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Open Access Highly Accessed Research article

Traumatic brain injury among people who are homeless: a systematic review

Jane Topolovec-Vranic1*, Naomi Ennis2, Angela Colantonio3, Michael D Cusimano4, Stephen W Hwang5, Pia Kontos6, Donna Ouchterlony7 and Vicky Stergiopoulos8

Author Affiliations

1 Trauma and Neurosurgery Program, Keenan Research Center of the Li Ka Shing Knowledge Institute, St. Michael’s Hospital; Department of Occupational Science and Occupational Therapy, University of Toronto, 30 Bond Street, Bond 3-012, Toronto, ON M5B 1W8, Canada

2 Head Injury Clinic, Trauma and Neurosurgery Program, St. Michael's Hospital, Toronto, Canada

3 Toronto Rehabilitation Institute; Occupational Science and Occupational Therapy, Rehabilitation and Public Health Sciences, University of Toronto, Toronto, Canada

4 Injury Prevention Research Office, Keenan Research Center of the Li Ka Shing Knowledge Institute, St. Michael’s Hospital; Division of Neurosurgery, University of Toronto, Toronto, Canada

5 Center for Research on Inner City Health, Keenan Research Center of the Li Ka Shing Knowledge Institute, St. Michael’s Hospital; Division of General Internal Medicine, Department of Medicine, University of Toronto, Toronto, Canada

6 Toronto Rehabilitation Institute-University Health Network; Dalla Lana School of Public Health, University of Toronto, Toronto, Canada

7 Head Injury Clinic, Trauma and Neurosurgery Program, St. Michael's Hospital, Toronto, Canada

8 Center for Research on Inner City Health, Keenan Research Center of the Li Ka Shing Knowledge Institute, St. Michael’s Hospital; Department of Psychiatry, University of Toronto, Toronto, Canada

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BMC Public Health 2012, 12:1059  doi:10.1186/1471-2458-12-1059

Published: 8 December 2012

Abstract

Background

Homelessness and poverty are important social problems, and reducing the prevalence of homelessness and the incidence of injury and illness among people who are homeless would have significant financial, societal, and individual implications. Recent research has identified high rates of traumatic brain injury (TBI) among this population, but to date there has not been a review of the literature on this topic. The objective of this systematic review was to review the current state of the literature on TBI and homelessness in order to identify knowledge gaps and direct future research.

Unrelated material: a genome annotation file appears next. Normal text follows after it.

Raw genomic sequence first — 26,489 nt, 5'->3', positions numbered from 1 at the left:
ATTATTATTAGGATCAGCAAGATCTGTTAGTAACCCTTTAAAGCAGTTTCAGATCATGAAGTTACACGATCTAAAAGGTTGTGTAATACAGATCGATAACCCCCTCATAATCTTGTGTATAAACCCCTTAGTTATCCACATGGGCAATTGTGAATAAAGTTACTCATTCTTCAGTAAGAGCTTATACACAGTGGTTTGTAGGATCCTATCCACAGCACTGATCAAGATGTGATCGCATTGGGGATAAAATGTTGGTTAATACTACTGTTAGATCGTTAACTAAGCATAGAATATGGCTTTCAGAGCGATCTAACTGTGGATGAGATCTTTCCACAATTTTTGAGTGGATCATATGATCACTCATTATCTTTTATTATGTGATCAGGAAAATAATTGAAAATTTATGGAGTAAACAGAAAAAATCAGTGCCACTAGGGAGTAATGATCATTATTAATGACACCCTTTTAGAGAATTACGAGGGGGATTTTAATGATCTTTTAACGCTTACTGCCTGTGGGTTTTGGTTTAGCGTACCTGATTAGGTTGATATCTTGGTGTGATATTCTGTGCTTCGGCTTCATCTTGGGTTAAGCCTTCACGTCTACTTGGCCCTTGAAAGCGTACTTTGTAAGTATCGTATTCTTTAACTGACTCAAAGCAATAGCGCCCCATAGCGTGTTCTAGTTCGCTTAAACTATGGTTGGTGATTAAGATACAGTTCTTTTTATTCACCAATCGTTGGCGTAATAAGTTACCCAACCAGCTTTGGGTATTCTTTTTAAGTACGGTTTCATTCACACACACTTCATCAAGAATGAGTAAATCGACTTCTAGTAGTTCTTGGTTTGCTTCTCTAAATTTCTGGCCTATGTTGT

Methods

A systematic literature search was conducted in PsycINFO (1887–2012), Embase (1947–2012), and MEDLINE/Pubmed (1966–2012) to identify all published research studies on TBI and homelessness. Data on setting, sampling, outcome measures, and rate of TBI were extracted from these studies.

Results

Eight research studies were identified. The rate of TBI among samples of persons who were homeless varied across studies, ranging from 8%-53%. Across the studies there was generally little information to adequately describe the research setting, sample sizes were small and consisted mainly of adult males, demographic information was not well described, and validated screening tools were rarely used. The methodological quality of the studies included was generally moderate and there was little information to illustrate that the studies were adequately powered or that study samples were representative of the source population. There was also an absence of qualitative studies in the literature.

Conclusions

The rate of TBI is higher among persons who are homeless as compared to the general population. Both descriptive and interventional studies of individuals who are homeless should include a psychometrically sound measure of history of TBI and related disability. Education of caregivers of persons who are at risk of becoming, or are homeless, should involve training on TBI. Dissemination of knowledge to key stakeholders such as people who are homeless, their families, and public policy makers is also advocated.

Keywords:
Traumatic brain injury; Homelessness; Systematic review